For a sprawling six-piece, Wilco sure make a quiet noise on this, their 10th album. The other side of the coin to last year’s shock-released Star Wars album, Schmilco is hushed where that was noisy, and subtle where its predecessor was brash. Both albums, however, share a certain ramshackle charm, the sound of a group trying things out and capturing the free-flowing moment, without worrying too much about pristine recordings or perfect performances.

Even more than 2007’s Sky Blue Sky, Schmilco is Wilco’s ‘acoustic’ album; indeed, opener Normal American Kids features just Jeff Tweedy’s acoustic guitar and voice, and some subdued electric snaking through the distance. If Sky Blue Sky was a little too safe and MOR, though, Schmilco is cutting, funny and as perversely infectious as anything Wilco have ever made. Time and again, the melodies in these 12 wonkily formed miniatures are stunningly strong, from the “cry, cry, cry” chorus of Cry All Day to the twisted blues calling of the swaggering Nope.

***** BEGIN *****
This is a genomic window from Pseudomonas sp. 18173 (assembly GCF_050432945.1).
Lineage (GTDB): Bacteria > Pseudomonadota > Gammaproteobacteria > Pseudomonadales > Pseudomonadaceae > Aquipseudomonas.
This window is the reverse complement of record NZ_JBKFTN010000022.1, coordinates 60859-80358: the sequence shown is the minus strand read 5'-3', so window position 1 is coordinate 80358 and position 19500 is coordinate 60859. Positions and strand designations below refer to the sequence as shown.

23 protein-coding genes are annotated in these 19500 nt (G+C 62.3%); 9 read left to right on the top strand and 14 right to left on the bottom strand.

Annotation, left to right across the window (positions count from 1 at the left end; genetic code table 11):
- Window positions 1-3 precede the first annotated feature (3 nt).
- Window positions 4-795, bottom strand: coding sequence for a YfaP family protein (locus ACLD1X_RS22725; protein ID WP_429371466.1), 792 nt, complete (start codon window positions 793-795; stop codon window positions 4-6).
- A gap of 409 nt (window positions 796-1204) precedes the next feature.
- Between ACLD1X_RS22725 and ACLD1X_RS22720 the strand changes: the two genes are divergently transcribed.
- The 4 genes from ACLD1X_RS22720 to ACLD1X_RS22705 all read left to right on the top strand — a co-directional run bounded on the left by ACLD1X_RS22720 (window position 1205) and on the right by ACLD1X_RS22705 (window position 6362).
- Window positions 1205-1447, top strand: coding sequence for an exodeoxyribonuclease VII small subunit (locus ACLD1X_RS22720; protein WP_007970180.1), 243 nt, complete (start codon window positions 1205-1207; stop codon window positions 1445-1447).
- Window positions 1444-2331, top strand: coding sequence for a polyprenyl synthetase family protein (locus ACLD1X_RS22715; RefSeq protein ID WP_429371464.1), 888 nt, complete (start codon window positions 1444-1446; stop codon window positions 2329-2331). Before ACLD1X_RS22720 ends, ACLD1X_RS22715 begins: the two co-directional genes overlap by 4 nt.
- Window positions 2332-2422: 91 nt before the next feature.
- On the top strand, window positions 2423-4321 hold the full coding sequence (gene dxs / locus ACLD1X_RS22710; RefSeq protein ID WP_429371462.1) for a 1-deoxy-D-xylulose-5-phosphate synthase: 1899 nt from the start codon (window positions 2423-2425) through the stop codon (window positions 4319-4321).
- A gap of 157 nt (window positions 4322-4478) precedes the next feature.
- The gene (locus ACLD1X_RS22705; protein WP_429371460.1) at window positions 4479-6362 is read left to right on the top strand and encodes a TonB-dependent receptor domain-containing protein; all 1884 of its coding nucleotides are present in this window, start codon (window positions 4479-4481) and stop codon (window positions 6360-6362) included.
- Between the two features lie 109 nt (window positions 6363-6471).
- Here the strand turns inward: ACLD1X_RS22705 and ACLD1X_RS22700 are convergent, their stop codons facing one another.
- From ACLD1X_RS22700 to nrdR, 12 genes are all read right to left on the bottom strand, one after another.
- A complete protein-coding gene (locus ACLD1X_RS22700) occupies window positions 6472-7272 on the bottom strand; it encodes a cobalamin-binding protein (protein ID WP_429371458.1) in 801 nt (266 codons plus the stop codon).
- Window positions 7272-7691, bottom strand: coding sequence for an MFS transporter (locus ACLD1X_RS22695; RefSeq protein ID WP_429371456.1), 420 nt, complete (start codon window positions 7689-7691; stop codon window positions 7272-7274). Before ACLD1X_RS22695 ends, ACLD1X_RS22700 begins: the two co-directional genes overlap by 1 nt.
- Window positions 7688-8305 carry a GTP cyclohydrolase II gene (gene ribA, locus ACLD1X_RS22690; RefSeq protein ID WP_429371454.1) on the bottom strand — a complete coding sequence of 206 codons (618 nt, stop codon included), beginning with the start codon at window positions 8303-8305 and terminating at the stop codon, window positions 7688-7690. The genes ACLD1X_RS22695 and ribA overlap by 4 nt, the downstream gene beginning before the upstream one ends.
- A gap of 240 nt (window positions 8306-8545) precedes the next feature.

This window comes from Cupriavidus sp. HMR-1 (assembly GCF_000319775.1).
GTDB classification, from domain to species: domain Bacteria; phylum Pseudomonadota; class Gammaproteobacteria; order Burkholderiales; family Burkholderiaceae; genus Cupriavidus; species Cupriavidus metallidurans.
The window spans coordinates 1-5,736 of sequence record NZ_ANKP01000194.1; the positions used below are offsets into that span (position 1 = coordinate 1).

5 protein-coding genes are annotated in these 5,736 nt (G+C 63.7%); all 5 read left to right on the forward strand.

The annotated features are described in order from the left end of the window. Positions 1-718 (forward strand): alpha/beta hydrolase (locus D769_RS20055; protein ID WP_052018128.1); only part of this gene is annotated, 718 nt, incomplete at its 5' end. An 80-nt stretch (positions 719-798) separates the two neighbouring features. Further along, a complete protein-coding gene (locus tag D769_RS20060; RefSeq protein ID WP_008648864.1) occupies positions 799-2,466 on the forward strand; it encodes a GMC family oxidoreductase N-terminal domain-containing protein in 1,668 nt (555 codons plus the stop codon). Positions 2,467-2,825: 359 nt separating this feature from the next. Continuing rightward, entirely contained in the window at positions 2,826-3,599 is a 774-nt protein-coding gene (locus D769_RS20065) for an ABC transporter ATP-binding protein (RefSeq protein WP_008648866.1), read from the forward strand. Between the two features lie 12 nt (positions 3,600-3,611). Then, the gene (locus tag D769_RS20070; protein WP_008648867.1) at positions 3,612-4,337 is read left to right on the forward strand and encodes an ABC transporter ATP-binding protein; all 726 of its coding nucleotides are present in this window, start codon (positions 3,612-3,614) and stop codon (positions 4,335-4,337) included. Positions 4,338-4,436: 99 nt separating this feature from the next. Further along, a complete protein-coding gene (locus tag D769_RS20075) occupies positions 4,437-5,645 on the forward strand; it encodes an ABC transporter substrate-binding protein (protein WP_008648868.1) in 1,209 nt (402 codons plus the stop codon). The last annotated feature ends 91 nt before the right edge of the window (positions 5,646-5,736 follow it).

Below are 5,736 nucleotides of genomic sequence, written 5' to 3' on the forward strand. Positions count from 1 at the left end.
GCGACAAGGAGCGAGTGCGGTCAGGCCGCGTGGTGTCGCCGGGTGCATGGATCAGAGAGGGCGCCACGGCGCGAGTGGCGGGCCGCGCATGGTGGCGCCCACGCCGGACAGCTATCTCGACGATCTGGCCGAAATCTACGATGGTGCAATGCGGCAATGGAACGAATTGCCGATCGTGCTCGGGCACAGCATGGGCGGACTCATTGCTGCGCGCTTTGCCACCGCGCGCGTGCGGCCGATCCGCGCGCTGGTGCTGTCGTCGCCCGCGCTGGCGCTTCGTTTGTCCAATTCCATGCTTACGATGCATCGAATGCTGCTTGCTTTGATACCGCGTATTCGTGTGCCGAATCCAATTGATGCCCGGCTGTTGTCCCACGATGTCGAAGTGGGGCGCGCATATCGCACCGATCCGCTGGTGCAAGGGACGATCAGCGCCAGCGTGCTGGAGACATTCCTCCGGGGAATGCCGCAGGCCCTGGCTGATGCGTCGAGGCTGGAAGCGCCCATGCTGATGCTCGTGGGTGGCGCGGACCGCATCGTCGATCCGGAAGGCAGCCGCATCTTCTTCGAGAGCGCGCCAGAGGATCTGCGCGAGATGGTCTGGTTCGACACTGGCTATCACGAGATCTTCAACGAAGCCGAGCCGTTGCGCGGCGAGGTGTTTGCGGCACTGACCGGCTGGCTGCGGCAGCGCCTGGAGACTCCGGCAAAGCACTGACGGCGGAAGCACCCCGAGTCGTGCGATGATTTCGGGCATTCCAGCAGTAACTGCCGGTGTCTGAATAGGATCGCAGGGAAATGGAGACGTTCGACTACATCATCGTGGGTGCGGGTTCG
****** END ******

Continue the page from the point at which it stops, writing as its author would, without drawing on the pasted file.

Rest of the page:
What makes Schmilco so rich, however, are the touches that subvert these pretty melodies and harmonies – the barbs of Nels Cline’s atonal twin guitars on Common Sense, the syncopated drums and buzzing synths that propel Locator from a Beatles-esque ballad to something much more sinister, the uncomfortably dry, close-mic’ed recordings and, of course, Tweedy’s thorny lyrics. “[Everyone is] in love like a stupid lump of clay,” he mutters typically on We Are The World (Safety Girl). “I know a good Armageddon might have made my day, that day.” Finest of all is Shrug And Destroy, a twilit, waltzing ballad with Mellotron and brushed drums, the equal to any of Lennon’s White Album contributions.

As ominous as it is beautiful, as harsh as it is soft, and uncomfortably, compellingly intimate, Schmilco is one of Wilco’s strongest works.

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